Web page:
Davies is represented by Patricia Armocida Gallery in Milan, Susan Spiritus Gallery in Newport Beach, California, A.Galerie in Paris and Brussels, Brucie Collections in Kiev and Crane Kalman Brighton Gallery in the UK.
Davies recently launched her newest series ‘Fires, 2018’. Since then Fires 2 has been selected Winner of the Urbanautica Institute Awards 2018: Nature, Environment and Perspectives. The Fires series was also selected Winner of the 12th Julia Margaret Cameron Award: Professional Landscapes and Seascapes category and The 12th Pollux Awards: Professional Fine Art Series Winner.
In 2018 Davies’ held solo exhibitions at A.galerie Brussels and Patricia Armocida Gallery in Milan. Her work was exhibited for the first time in India at Gallery 1AQ in New Delhi as part of India Arch Dialogue 2018: Moments in Architecture in early 2018.
Recent solo exhibitions also include Into the Woods at The Roe Valley Arts and Cultural Centre in Northern Ireland in April 2017, and at Crane Kalman Gallery in London in summer 2016.
Stars 8 was awarded both the Fine Art Single Image Winner in the Magnum Photography Awards 2017 and The Celeste Prize 2017 and was exhibited at The Photographers Gallery in London and Bargehouse OXO London in October 2017. Davieswas also a Selected Winner in AI-AP’s American Photography 33 (2017) and Landscape Winner in PDN’s The Curator Awards 2016. The six winning artists were exhibited at Foley Gallery in New York in 2016. Her Stars series was also selected for the Aesthetica Art Prize 2016 and received The People Choice Award.
Photo Festivals and Touring Exhibitions include Noorderlicht Photography Festival 2017, The Singapore International Photo Festival 2016. And latterly Noorderlicht Photography Festival 2013, Recontres d’Arles 2013 in Arles in France and at China House Malaysia in 2013, and the Singapore International Photo Festival 2012. The Open to Interpretation Landscape Exhibition toured the USA including Gordon Parks Gallery, St Paul, Minneapolis, and Newspace Centre for Photography, Portland, Oregon. Forest Stories Touring Exhibition travelled to The Russian Museum Summer Gardens in St. Petersburg, then to Krasnodar Central Park, Krasnodar, Russia, and to Illinskii Forest Museum, Perm, Russia during 2014.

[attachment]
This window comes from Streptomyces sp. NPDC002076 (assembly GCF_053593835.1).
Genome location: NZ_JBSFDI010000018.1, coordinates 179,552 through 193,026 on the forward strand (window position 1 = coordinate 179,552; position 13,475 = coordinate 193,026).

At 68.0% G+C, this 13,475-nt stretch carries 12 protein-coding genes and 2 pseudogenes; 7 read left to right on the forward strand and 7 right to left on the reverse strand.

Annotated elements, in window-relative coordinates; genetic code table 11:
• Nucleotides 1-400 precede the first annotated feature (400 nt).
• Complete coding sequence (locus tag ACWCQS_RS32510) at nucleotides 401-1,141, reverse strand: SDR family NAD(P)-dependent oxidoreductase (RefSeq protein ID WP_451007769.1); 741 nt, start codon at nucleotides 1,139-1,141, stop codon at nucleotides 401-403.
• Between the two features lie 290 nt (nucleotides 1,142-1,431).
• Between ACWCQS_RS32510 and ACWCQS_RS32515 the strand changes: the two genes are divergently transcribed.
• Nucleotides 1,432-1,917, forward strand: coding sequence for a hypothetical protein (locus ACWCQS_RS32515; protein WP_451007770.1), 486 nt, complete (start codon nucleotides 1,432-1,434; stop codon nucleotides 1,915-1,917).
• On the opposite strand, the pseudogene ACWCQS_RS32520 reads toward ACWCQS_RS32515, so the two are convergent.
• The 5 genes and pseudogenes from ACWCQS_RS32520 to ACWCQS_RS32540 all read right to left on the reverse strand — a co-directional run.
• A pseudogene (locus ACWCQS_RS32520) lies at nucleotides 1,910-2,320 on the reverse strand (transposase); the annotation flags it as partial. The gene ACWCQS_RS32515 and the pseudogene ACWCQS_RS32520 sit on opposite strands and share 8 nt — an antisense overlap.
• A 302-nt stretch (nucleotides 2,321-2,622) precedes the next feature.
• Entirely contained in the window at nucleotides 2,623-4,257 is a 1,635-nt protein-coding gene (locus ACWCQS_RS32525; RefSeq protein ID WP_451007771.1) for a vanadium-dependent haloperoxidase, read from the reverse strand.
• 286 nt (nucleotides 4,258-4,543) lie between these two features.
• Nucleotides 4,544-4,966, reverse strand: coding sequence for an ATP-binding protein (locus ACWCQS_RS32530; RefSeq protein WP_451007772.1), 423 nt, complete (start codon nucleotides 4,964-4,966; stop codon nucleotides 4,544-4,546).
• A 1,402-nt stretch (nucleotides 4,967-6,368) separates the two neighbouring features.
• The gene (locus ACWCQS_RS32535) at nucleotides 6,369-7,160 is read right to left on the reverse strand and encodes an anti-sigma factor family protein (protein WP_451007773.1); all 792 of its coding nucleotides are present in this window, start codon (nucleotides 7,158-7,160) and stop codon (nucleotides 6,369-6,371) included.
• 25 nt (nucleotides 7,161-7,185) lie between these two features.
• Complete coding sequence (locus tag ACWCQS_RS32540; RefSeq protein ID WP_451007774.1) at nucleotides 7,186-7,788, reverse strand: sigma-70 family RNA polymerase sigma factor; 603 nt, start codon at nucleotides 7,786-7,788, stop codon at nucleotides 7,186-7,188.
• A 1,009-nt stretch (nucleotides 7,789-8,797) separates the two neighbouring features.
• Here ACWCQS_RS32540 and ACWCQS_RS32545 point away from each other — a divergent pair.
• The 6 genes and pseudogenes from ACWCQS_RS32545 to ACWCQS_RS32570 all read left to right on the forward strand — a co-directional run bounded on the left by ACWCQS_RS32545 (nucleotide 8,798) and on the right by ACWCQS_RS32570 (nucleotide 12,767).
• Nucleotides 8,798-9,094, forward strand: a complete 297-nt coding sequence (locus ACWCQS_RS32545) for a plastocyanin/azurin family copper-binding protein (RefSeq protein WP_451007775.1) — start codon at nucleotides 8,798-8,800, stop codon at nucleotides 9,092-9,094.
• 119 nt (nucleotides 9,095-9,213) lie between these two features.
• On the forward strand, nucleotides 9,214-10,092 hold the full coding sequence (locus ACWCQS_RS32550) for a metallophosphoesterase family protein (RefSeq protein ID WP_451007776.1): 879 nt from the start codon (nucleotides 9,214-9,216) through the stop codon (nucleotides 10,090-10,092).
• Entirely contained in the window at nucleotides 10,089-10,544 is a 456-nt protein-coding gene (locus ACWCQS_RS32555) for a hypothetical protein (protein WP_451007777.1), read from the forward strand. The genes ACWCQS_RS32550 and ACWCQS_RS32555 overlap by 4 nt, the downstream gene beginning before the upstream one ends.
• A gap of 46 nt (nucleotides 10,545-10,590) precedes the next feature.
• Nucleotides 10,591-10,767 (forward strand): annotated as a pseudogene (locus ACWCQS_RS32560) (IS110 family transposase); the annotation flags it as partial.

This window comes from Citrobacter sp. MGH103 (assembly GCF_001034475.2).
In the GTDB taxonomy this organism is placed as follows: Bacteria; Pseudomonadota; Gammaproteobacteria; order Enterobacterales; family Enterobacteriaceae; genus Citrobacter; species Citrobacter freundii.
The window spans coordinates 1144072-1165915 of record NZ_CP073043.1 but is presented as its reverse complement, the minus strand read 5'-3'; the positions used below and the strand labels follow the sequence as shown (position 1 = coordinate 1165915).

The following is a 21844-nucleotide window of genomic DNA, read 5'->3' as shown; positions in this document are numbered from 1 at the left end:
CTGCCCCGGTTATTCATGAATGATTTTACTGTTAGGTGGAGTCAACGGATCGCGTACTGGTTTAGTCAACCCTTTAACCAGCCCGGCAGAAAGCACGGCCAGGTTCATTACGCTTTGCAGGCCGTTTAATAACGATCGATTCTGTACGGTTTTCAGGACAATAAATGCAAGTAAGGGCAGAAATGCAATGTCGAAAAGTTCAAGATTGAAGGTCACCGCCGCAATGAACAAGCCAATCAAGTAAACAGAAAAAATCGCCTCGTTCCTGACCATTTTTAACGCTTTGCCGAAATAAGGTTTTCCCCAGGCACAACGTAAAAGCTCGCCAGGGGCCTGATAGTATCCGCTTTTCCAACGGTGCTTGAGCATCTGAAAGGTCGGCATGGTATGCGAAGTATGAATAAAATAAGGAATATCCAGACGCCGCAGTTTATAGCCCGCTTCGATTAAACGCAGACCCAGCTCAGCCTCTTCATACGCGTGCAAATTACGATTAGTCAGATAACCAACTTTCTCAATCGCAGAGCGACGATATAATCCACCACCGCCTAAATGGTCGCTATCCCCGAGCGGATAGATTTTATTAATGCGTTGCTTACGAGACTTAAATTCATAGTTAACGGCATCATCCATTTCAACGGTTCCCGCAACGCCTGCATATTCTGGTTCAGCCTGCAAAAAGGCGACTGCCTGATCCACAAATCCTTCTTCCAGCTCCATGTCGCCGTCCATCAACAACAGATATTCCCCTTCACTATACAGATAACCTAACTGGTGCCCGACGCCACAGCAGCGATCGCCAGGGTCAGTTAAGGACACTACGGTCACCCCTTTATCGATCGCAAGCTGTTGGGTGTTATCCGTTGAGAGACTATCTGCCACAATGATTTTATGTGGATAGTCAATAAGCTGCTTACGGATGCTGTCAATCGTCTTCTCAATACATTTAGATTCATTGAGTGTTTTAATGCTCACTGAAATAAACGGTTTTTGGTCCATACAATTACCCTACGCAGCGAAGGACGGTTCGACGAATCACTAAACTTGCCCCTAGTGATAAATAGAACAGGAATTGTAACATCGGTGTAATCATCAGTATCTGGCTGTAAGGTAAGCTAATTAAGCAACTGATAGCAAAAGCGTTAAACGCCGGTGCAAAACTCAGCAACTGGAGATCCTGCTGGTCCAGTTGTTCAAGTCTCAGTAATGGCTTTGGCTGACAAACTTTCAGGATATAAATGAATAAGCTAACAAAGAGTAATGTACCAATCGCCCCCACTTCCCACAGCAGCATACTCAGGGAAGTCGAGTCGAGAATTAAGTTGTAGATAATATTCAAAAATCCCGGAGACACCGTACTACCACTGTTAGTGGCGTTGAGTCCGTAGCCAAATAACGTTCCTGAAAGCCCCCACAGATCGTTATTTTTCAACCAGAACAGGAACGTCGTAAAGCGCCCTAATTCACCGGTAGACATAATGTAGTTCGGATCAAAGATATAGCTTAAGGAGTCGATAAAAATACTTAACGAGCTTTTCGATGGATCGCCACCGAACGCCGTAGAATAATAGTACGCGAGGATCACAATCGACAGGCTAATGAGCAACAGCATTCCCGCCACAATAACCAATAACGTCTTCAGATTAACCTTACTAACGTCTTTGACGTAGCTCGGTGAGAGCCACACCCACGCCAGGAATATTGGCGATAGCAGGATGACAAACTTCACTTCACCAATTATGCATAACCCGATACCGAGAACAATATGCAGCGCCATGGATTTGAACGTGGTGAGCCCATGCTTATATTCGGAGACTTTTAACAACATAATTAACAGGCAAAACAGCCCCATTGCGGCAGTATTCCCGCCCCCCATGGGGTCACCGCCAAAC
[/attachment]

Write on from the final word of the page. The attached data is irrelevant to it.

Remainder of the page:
Interviews and photo features include BBC Radio 3, National Geographic, Lens Culture, The Guardian, Gardens Illustrate, This is Colossal, Lense France, Aesthetica Magazine, The LA Times, Huffington Post, On Landscape, AnOther Magazine, Slate, FOTO Magazine Poland, The Plus, Sodium Burn, Cercle Magazine France, F-Stop, Mull It Over, Urbanautica Photo Stories, Two Way Lens, Fraction Magazine, and It’s Nice That.
Her work has been featured in Interior Design Magazine USA, Aesthetica Magazine, FOTO, Blow Magazine, Dodho, Doc! Magazine, Lumina Journal, British Journal of Photography, Bear Deluxe, Fuzion Magazine, La Republica Italy, Dazed and Confused, Photo+ Magazine South Korea, Conscientious, Silvershotz, Lens Culture, Art Ukraine, Entitle Magazine, and Le Monde Magazine amongst others.
Publications and cover images include Le Magiciennes de la Terre: L’art et la Nature au Feminin by Virginie Luc published by Les Editions Ulmer Paris in 2017 and Matter and Desire published by Chelsea Green, Vermont USA, in 2017. Also, Arboreal, A Collection of New Woodland Writing, published in December 2016 by Little Toller Books, features images and cover by Daviesand Into The Woods by Ellie Davies, a self-published photobook made by Bob Books with text by Miranda Gavin. WUD: Four Walks in the Fictional Woods, a limited-edition hardcover photobook was published by Tangerine Press in December 2012, Open To Interpretation: Intimate Landscapes, was published in October 2012, and Behind the Image by Natasha Caruana and Anna Fox was published by Thames and Hudson in 2012 with a second edition in 2017.
Davies’ work is held in private collections in the UK, the US, Central and Eastern Europe, South Korea, Hong Kong, Russia and The United Arab Emirates. WUD: Four Fictional Walks in the Woods has been added to the collections of the National Art Library at the Victoria and Albert Museum in London, The Library Project Bookshop, Dublin, The Glasgow School of Art Library, and is stocked in Foyles London.